Households will be asked to turn their boilers down to 60C as part of an £18million government campaign to cut energy bills.
It will be part of a two-pronged strategy led by Grant Shapps, the business secretary, which will also involve middle-income families receiving ‘eco’ grants to make their homes more energy efficient.
As part of the campaign, which will be launched in the coming weeks, households will receive technical advice on how to cut their energy this winter.
Advice includes telling households to turn down radiators in empty rooms and draft-proof their windows and doors.
They will also be told that they can reduce the temperature to which a boiler heats water before it is sent to the radiators – known as the boiler flow temperature – from 75°C to 60°C.
Downing Street decided to give the campaign the green light despite earlier concerns that it could be seen as an unwanted intrusion of a ‘nanny state’.
Sources in Whitehall were keen to push that back on Sunday, saying: ‘It’s not about telling people to wear an extra jumper and turn off the heating – that’s completely a bad idea, it’s not about to make people uncomfortable.
“It’s about giving people the agency to learn the tips and tricks for lowering their energy bills.”
Final preparations for the campaign are still underway, but it is understood that it will consist of a series of advertisements on TV, radio and on the sides of buses. The government will also use its social media channels and existing household help website to promote its advice.
Last month, Liz Truss faced a backlash from Tory MPs following her decision to veto a similar campaign aimed at encouraging the public to save on energy bills.
Senior backbench MPs expressed dismay after it emerged the then prime minister had blocked a publicity blitz hatched by Jacob Rees-Mogg, who was business secretary at the time.
Jeremy Hunt, the Chancellor, said: “With Putin’s war driving up petrol prices around the world, I know many families are worried about their energy bills this winter and beyond.
“Our extensive energy support program protects people from the worst of this crisis, but we also help people reduce their costs permanently.
“In the longer term, we need to make Britain more energy independent by generating more clean, affordable and locally produced energy, but we also need more efficient homes and buildings.
The Department for Business, Energy and Industrial Strategy is also launching a £1billion ‘eco plus’ scheme with hundreds of thousands of middle-income households receiving government-backed grants to insulate their homes .
Previous programs have focused on supporting low-income families, but this will focus on homes that are the least energy efficient and also fall within municipal AD tax brackets. Around 80% of the funding will be earmarked for these households, with the remaining 20% earmarked for the most vulnerable.
“The government has put in place immediate relief to support households following the rise in global energy prices caused by Putin’s illegal march on Ukraine,” Mr Shapps said.
“Today we are launching the first of many measures to ensure the British public are never put in this position again as we work towards an energy independent future.”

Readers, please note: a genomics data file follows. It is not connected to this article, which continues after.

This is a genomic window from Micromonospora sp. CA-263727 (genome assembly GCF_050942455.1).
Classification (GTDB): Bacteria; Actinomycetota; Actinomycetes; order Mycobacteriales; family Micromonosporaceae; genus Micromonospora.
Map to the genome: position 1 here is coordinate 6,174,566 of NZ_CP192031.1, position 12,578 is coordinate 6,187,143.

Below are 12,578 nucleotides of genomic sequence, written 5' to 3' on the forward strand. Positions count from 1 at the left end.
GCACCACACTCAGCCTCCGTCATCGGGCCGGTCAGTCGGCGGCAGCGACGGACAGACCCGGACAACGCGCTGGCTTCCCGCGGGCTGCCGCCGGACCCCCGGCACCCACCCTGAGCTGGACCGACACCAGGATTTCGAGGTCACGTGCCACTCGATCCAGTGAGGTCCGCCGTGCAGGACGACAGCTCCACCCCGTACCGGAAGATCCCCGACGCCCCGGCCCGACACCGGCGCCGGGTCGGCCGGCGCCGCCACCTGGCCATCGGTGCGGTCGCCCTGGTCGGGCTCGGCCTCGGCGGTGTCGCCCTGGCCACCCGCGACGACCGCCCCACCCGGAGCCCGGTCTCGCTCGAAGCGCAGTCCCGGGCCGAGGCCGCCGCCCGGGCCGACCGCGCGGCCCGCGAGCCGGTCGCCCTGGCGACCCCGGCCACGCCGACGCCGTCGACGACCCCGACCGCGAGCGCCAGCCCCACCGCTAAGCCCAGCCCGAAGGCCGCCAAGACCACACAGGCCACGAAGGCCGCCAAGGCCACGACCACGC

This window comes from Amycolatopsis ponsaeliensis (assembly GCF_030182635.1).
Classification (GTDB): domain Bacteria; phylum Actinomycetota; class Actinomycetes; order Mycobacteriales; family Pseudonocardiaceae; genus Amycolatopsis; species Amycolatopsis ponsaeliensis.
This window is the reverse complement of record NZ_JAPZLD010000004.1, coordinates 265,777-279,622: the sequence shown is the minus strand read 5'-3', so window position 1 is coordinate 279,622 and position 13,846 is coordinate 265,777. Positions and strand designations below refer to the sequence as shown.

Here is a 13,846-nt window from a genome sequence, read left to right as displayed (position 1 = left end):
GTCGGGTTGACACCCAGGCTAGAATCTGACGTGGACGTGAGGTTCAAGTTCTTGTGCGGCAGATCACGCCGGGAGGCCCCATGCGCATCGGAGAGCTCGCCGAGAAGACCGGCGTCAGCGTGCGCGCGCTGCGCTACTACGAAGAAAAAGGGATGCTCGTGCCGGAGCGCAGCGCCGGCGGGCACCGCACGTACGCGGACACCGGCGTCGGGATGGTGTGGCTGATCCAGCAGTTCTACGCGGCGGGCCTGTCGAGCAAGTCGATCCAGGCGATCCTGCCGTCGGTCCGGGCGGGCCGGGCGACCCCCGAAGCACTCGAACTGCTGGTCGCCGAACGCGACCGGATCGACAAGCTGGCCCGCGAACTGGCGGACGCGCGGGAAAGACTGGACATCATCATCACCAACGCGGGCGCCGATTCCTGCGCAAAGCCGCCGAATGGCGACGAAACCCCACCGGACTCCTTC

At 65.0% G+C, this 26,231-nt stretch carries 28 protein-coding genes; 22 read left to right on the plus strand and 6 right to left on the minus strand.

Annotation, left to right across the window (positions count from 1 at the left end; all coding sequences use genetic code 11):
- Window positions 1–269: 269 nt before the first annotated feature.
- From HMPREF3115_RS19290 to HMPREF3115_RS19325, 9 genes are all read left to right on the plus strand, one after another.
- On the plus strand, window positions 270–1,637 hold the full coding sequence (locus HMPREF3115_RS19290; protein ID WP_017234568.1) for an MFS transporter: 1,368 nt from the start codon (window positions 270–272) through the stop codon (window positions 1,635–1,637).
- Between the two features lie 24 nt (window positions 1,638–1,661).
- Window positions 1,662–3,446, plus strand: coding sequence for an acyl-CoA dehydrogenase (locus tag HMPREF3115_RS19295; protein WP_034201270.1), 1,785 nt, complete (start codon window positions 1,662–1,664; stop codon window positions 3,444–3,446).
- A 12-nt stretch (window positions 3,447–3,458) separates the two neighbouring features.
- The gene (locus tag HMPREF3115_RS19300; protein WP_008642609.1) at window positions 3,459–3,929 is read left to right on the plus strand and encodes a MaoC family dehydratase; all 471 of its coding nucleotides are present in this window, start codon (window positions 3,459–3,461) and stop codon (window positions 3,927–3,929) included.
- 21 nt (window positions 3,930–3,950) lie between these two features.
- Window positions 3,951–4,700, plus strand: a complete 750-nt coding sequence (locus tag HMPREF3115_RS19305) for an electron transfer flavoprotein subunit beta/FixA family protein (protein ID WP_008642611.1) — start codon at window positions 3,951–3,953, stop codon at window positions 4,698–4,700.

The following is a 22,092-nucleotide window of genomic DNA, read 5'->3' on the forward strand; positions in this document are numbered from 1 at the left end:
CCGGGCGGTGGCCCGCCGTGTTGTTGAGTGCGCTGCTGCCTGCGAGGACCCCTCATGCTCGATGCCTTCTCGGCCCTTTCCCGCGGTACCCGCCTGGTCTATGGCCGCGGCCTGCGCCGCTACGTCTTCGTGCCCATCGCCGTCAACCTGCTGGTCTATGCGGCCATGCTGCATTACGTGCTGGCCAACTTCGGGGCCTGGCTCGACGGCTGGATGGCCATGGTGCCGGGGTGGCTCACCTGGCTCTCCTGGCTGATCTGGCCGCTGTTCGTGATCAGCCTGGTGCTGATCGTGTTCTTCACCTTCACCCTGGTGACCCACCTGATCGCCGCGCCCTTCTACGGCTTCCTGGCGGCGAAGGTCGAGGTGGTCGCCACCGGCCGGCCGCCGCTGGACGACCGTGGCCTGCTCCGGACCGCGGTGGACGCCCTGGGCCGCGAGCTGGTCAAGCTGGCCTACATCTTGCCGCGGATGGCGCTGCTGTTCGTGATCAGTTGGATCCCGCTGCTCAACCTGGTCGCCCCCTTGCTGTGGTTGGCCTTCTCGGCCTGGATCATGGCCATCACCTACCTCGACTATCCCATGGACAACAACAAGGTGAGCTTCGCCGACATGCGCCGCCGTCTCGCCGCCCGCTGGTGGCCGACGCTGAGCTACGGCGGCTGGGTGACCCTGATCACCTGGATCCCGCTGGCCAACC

Mr Shapps will travel to Sizewell C nuclear power station in Suffolk on Monday to mark the finalization of the deal between the government and French state giant EDF to build a new nuclear power station.
The deal, due to be announced on Tuesday, will involve a government investment of £700million in what will be the first public backing for a nuclear project in more than 30 years.
In his autumn statement, Mr Hunt said the project would create 10,000 highly skilled jobs and provide reliable, low-carbon energy to the equivalent of six million homes for more than 50 years.
The Suffolk development has been hailed as a key part of Britain’s efforts to improve its energy security, although critics have balked at the cost and time it will take to complete it.
Nuclear power plants have become a key part of the government’s aim to boost energy security, with ministers hoping they will eventually produce 25% of the country’s electricity. They are also seen as an important way to achieve net zero goals.
On Sunday, Mr Shapps wrote to the chief executives of all national energy companies warning that direct debits from households should not increase as they make ‘enormous efforts’ to reduce their energy consumption.
He said he was “disturbed” to hear this, adding that when consumers take “sensible steps” to reduce their bills, it should be rewarded with lower charges rather than punished by seeing them rise.
“I am very keen for all providers to find a way to make their systems more responsive to these positive changes in consumer behavior and have asked Ofgem to report back to me on how this can be achieved.” he declared.
Meanwhile, Rishi Sunak will use his first major foreign policy speech Monday at the mayor’s banquet to say that a strong national economy underpins our relationship with our allies abroad.
He will argue that Britain needs to develop long-term plans to counter threats from Russia and China, and discuss the importance of the UK’s relationship with other European nations.
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